by 4KHUB Contributor, Janet Dalton
By 2014, 4K moved beyond early trade-show rumblings to become a dominant player in the world of acquisition formats. There are many advantages to shooting 4K including increased creative flexibility to zoom and reframe shots in post, higher quality keying & 3D capabilities and a more secure medium for archiving purposes. However, while the shift from SD to HD took almost 10 years to take hold, the move from HD to 2K to 4K is happening in less than half that time. As a result, cameras, formats and codecs seem to advance on a monthly basis, while post production editorial solutions for 4K are evolving at a comparative snail’s pace.
I believe this is partly due to the fact that delivery requirements rarely include a 4K output. 4K monitors are few and far between and 1080p or 2K is still the preferred delivery format. While there are many options to acquire 4K (even on the consumer side GoPro’s HERO3+ can now capture 4K at 15 or 12 fps,) the post workflow is still playing catch-up and solutions usually include using multiple applications along with an online/offline workflow to get to a 4K output.
Avid Media Composer is one of the most common NLEs for film and TV editors and has some well established workflows for 4K. However, Avid’s path from HD to 4K is still evolving. This past year Avid announced that its only 4K finishing solution, the Avid DS, would be discontinued and issued an end-of-life (EOL) statement for Avid DS:
"To Our Avid DS customers, We are writing to inform you that Avid will be realigning our business strategy to focus on a core suite of products to best leverage our developmental and creative resources. As part of this transition, we will be ceasing future development of Avid DS with a final sale date of September 30th, 2013"
Currently the latest version of Media Composer cannot output resolutions higher than HD 1920 x1080; which is just under a 2K size image. Why would Avid want to discontinue its only truly “resolution independent” editing system, especially at a time when 2K and 4K are becoming more common? The answer depends of course on who you speak to. From Avid’s perspective it is streamlining its resources to focus on a core suite of creative products, which I imagine will eventually include options for 4K finishing.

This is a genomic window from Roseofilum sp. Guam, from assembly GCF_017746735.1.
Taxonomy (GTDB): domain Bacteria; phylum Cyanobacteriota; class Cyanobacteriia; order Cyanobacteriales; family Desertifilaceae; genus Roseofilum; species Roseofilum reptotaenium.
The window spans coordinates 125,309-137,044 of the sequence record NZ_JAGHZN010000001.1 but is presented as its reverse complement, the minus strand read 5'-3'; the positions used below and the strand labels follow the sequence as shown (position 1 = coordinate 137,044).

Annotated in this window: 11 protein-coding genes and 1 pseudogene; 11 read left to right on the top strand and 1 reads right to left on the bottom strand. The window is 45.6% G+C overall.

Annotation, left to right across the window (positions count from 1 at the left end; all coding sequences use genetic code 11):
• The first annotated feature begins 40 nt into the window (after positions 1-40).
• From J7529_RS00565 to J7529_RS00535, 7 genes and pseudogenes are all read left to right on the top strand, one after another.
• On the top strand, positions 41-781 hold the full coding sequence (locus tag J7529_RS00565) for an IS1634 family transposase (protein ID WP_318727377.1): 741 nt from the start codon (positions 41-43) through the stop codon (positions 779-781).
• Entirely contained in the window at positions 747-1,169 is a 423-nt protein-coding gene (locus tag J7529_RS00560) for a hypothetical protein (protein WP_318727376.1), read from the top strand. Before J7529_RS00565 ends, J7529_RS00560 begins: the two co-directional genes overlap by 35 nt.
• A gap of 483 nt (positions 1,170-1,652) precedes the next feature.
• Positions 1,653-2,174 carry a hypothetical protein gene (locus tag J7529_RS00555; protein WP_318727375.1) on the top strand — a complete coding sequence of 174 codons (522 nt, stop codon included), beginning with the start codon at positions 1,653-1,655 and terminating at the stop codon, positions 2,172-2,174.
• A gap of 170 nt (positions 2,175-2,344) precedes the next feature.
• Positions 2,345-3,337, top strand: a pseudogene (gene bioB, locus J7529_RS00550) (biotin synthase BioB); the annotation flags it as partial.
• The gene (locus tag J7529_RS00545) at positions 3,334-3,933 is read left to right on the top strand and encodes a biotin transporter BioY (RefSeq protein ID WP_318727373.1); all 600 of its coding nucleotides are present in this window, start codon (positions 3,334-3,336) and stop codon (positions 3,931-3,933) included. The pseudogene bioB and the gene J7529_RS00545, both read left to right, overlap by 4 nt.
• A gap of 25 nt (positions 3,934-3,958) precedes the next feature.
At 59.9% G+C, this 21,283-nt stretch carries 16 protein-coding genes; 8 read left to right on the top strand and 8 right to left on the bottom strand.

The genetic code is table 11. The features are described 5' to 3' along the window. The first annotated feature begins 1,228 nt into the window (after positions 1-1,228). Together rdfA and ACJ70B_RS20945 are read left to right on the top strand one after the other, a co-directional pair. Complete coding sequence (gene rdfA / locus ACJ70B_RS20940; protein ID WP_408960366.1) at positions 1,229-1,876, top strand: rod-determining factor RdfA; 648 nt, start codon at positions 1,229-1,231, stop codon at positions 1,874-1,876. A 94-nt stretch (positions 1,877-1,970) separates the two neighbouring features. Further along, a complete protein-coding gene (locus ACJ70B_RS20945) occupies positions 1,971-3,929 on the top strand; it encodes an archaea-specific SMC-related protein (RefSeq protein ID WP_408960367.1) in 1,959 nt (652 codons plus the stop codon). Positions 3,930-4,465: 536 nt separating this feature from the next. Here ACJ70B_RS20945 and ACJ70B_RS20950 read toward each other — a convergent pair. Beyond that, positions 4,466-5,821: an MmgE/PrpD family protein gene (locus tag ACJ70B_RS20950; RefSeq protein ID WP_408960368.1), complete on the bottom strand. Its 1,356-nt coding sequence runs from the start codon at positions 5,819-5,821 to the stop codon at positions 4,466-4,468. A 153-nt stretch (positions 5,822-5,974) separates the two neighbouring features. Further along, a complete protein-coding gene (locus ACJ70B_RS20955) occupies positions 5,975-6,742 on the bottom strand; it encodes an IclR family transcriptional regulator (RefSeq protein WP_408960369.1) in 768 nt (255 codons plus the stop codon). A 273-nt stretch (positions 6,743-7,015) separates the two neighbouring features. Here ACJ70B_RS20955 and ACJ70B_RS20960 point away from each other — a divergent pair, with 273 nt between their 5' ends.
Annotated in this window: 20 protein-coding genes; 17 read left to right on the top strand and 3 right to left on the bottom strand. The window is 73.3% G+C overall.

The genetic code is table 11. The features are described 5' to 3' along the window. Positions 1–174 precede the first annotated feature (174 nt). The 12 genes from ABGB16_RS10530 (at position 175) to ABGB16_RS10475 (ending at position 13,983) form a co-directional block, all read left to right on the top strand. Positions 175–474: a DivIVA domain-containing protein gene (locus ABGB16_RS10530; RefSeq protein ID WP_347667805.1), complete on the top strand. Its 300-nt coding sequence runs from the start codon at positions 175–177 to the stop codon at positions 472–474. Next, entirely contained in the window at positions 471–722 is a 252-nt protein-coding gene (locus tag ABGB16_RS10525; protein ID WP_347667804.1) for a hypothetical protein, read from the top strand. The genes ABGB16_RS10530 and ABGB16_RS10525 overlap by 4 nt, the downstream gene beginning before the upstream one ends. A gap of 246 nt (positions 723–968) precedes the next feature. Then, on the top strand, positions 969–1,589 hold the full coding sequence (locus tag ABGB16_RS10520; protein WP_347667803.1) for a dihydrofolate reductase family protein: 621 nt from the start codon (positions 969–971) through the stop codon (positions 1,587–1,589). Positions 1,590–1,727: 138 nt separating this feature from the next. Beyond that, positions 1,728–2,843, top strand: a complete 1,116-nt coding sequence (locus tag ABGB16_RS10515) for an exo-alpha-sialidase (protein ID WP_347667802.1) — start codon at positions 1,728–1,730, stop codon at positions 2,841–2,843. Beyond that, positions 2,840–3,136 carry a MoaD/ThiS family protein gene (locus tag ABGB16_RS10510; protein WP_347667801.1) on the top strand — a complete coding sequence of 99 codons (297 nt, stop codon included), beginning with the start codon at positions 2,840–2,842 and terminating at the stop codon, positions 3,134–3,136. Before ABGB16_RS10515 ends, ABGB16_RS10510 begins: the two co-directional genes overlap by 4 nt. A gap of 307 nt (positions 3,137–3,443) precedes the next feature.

There are however, a number of options out there - mostly involving using a third party software outside of avid - that get the job done. Workflow is very much dependant on whether you need to go back to the original 4K files to reconform. In this case Avid functions as an offline platform. If you plan to finish and deliver in an HD output, Avid serves as both an offline and online tool.
In the case of R3D files, Avid’s options are to transcode to proxies (DNxHD 36 for example) or Intermediaries (DNxHD 220x) for editing. Third party software used for this is typically Redcine-X Pro or Avid MetaFuze.
Instead of transcoding your footage outside of Avid, you can use the AMA Link option to link directly to the R3D files and transcode within Avid. As long as the R3D Plug-in is installed, you can link directly to the R3D files and start editing. Though technically you can edit with the R3D files, most computers cannot handle the large file size and the standard practice is to transcode. Avid recently included some new features in Media Composer 7, one being the FrameFlex which can be used to define an HD region of interest within your 4K files. LUTs can be applied through source settings and the media creation settings can be used to adjust the RED debayer parameters.
If you are working with Proxies and need to go back to the R3D files, exporting an EDL to Redcine-X Pro is also an option. You can do further color grading within RED’s software or transcode to DPX. Blackmagic Design’s DaVinci Resolve is also a great solution for grading and finishing in 4K. Once the sequence is picture locked, the sequence will need to be relinked back to the original files and exported via AAF.
Currently, Avid has some great solutions if your goal is to finish in 1080p, but if your final deliverable needs to be 4K you’ll have to go outside of Avid’s ecosystem. It is a continually evolving process which I suspect will see Media Composer and Symphony moving towards resolution independence and 4K finishing within the near future.
About Janet Dalton
Janet is currently the Director of Education at Manhattan Edit Workshop (MEWShop). She is also an editor and film educator who has been in the film and video world for over 15 years. She first became interested in film while studying audio engineering at The New School. Since then she has edited for PBS, MTV, CNBC and taught classes at NYU, Columbia and the New School.